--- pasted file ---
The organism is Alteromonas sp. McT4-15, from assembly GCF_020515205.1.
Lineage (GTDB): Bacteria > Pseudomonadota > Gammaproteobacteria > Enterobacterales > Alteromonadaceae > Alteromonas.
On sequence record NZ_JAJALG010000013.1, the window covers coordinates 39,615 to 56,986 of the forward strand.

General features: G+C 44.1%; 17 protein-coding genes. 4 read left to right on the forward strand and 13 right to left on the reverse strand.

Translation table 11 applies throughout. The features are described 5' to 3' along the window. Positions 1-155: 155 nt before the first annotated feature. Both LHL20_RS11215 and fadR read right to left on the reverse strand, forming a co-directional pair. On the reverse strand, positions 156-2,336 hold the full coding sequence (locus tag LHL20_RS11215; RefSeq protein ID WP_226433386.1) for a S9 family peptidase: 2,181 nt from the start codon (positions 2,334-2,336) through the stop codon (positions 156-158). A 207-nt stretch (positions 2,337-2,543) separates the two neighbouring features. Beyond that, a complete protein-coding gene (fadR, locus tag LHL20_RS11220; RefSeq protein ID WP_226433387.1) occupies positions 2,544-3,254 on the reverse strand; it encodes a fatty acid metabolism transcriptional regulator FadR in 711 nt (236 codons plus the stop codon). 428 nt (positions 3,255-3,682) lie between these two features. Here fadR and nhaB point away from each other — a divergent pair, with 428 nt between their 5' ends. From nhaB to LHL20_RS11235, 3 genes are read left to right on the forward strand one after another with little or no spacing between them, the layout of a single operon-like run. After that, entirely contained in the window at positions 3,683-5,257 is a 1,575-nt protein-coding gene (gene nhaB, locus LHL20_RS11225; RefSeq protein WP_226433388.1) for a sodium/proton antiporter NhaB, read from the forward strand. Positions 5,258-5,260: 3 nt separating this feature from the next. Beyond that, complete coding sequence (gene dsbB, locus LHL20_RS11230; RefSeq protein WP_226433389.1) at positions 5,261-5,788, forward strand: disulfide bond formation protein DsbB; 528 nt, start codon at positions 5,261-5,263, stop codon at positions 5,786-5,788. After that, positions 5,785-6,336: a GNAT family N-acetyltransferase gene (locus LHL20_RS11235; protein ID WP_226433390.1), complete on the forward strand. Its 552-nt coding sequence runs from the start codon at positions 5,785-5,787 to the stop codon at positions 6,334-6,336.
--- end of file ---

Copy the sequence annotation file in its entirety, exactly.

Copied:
The organism is Alteromonas sp. McT4-15, from assembly GCF_020515205.1.
Lineage (GTDB): Bacteria > Pseudomonadota > Gammaproteobacteria > Enterobacterales > Alteromonadaceae > Alteromonas.
On sequence record NZ_JAJALG010000013.1, the window covers coordinates 39,615 to 56,986 of the forward strand.

General features: G+C 44.1%; 17 protein-coding genes. 4 read left to right on the forward strand and 13 right to left on the reverse strand.

Translation table 11 applies throughout. The features are described 5' to 3' along the window. Positions 1-155: 155 nt before the first annotated feature. Both LHL20_RS11215 and fadR read right to left on the reverse strand, forming a co-directional pair. On the reverse strand, positions 156-2,336 hold the full coding sequence (locus tag LHL20_RS11215; RefSeq protein ID WP_226433386.1) for a S9 family peptidase: 2,181 nt from the start codon (positions 2,334-2,336) through the stop codon (positions 156-158). A 207-nt stretch (positions 2,337-2,543) separates the two neighbouring features. Beyond that, a complete protein-coding gene (fadR, locus tag LHL20_RS11220; RefSeq protein ID WP_226433387.1) occupies positions 2,544-3,254 on the reverse strand; it encodes a fatty acid metabolism transcriptional regulator FadR in 711 nt (236 codons plus the stop codon). 428 nt (positions 3,255-3,682) lie between these two features. Here fadR and nhaB point away from each other — a divergent pair, with 428 nt between their 5' ends. From nhaB to LHL20_RS11235, 3 genes are read left to right on the forward strand one after another with little or no spacing between them, the layout of a single operon-like run. After that, entirely contained in the window at positions 3,683-5,257 is a 1,575-nt protein-coding gene (gene nhaB, locus LHL20_RS11225; RefSeq protein WP_226433388.1) for a sodium/proton antiporter NhaB, read from the forward strand. Positions 5,258-5,260: 3 nt separating this feature from the next. Beyond that, complete coding sequence (gene dsbB, locus LHL20_RS11230; RefSeq protein WP_226433389.1) at positions 5,261-5,788, forward strand: disulfide bond formation protein DsbB; 528 nt, start codon at positions 5,261-5,263, stop codon at positions 5,786-5,788. After that, positions 5,785-6,336: a GNAT family N-acetyltransferase gene (locus LHL20_RS11235; protein ID WP_226433390.1), complete on the forward strand. Its 552-nt coding sequence runs from the start codon at positions 5,785-5,787 to the stop codon at positions 6,334-6,336.